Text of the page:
Gunther quickly learns of the Maugham’s tangled history with both MI6 and members of the Cambridge spy ring, those upper-class Brits—like Donald Mclean, Guy Burgess, and Philby—who betrayed their class and country by spying for the Soviets. The Other Side of Silence is filled with plenty of intriguing twists and turns, a fair bit of black humor, and an uncompromising perspective on the ugliness of European history in the 20th century.

Like his hero, Kerr is a populist at heart, and he paints a devastating portrait of the arrogant and dimwitted upper echelons of Anthony Eden’s England. Gunther wisecracks somewhat less and ponders life somewhat more than in Kerr’s earlier novels and yet he notes: “Experience has taught me that it’s better to be serious and I should know; I’ve tried and failed to be serious on thousands of occasions.”

The Divided City by Luke McCallin

The Divided City

Post-World War II Berlin has attracted the attention of noted thriller authors Joseph Kanon, John Lawton, and Philip Kerr. In The Divided City, Luke McCallin brings his protagonist, ex-intelligence officer Captain Gregor Reinhardt, back to Berlin in 1947. Like Kerr’s Bernie Gunther, Reinhardt served on the Weimar-era city police force and has a checkered wartime past (in Reinhardt’s case, involving his actions in the Balkans).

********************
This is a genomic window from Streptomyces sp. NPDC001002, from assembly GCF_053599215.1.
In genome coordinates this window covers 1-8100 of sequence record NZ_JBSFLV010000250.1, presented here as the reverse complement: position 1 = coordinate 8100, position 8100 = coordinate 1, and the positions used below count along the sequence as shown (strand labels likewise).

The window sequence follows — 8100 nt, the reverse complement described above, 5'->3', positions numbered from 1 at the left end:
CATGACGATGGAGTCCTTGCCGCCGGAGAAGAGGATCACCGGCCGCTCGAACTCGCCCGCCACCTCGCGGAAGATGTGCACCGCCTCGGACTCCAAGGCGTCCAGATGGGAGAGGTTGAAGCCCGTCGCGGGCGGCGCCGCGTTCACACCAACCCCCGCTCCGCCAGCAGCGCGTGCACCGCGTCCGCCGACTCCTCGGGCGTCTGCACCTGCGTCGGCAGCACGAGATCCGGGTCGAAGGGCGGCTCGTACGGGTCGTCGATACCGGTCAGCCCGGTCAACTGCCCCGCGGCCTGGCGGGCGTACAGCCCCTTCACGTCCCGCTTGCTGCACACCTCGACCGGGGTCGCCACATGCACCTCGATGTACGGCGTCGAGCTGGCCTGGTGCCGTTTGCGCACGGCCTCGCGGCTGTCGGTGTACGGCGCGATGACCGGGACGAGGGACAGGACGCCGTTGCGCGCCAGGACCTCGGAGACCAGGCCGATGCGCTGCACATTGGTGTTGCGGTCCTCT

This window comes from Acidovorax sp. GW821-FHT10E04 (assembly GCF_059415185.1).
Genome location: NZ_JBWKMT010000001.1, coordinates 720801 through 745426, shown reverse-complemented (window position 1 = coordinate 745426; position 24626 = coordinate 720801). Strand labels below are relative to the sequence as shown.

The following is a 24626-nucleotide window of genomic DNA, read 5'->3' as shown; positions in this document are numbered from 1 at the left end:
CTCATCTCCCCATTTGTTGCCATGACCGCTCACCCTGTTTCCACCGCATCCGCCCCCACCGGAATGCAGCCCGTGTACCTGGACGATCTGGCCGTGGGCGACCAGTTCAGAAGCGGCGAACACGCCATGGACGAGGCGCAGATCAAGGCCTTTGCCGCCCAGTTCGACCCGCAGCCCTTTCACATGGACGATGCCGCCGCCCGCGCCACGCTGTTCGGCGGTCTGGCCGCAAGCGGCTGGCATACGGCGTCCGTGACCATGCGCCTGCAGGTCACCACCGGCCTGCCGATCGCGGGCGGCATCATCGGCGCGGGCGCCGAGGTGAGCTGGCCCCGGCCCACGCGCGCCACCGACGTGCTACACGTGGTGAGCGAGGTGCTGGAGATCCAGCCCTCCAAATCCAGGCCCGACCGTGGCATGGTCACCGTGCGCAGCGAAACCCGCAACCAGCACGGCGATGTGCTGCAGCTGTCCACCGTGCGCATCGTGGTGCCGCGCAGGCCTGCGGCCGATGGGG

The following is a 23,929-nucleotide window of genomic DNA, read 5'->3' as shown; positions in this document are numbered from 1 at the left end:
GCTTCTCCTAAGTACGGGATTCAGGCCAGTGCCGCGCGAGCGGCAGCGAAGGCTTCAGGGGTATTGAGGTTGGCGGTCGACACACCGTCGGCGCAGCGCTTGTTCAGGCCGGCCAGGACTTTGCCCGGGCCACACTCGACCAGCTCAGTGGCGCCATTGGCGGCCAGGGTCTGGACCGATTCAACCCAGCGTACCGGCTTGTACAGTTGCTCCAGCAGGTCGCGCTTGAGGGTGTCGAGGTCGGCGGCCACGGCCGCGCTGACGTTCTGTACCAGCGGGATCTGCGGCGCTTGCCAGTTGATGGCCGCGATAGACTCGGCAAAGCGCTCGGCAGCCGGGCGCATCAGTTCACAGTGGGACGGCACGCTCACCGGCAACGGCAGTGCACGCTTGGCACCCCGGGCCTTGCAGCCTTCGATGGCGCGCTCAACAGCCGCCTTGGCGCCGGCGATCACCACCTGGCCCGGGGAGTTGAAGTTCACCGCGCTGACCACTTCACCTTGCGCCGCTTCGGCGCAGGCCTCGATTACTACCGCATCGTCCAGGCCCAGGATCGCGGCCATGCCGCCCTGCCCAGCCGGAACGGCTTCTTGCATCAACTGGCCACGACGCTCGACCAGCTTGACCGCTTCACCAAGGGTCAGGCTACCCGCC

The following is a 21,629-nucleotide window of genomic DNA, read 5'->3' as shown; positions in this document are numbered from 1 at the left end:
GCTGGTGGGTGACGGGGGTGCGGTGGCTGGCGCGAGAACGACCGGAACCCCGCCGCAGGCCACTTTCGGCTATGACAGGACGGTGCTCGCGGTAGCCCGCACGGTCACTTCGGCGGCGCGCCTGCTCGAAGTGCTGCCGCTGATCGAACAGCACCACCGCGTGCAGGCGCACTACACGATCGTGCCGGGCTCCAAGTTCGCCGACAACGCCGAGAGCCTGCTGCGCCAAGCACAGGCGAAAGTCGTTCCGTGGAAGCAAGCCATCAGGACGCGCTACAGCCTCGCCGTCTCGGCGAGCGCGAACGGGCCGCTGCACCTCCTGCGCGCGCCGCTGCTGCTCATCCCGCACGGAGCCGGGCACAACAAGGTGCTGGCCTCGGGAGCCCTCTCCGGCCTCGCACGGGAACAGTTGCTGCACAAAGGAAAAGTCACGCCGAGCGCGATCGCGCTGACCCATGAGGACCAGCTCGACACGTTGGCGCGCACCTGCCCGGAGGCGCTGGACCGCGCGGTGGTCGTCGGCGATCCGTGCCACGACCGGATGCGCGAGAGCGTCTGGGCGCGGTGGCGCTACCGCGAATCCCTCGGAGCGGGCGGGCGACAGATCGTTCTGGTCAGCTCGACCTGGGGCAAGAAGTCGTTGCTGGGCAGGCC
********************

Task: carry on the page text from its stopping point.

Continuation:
The Divided City captures the Hobbesian-environment of Berlin in the early years of the Allied occupation. With much of the city in ruins, residents do what they have to in order to survive. Reinhardt, back on the police force, is tasked with solving a series of gruesome murders of former Luftwaffe personnel. In doing so, he attracts the interest of British, American, and Soviet intelligence—to say nothing of a band of embittered German veterans.

McCallin’s considerable strengths as a novelist lie in his evocative prose and memorable characterizations. His plotting, is, in a word Byzantine; I’ll confess to having gotten lost at times in following the complex twists and turns of the story. Yet The Divided City is still an intriguing read, filled with suspense and a compelling cast of characters.

The Girl from Venice by Martin Cruz Smith

The Girl from Venice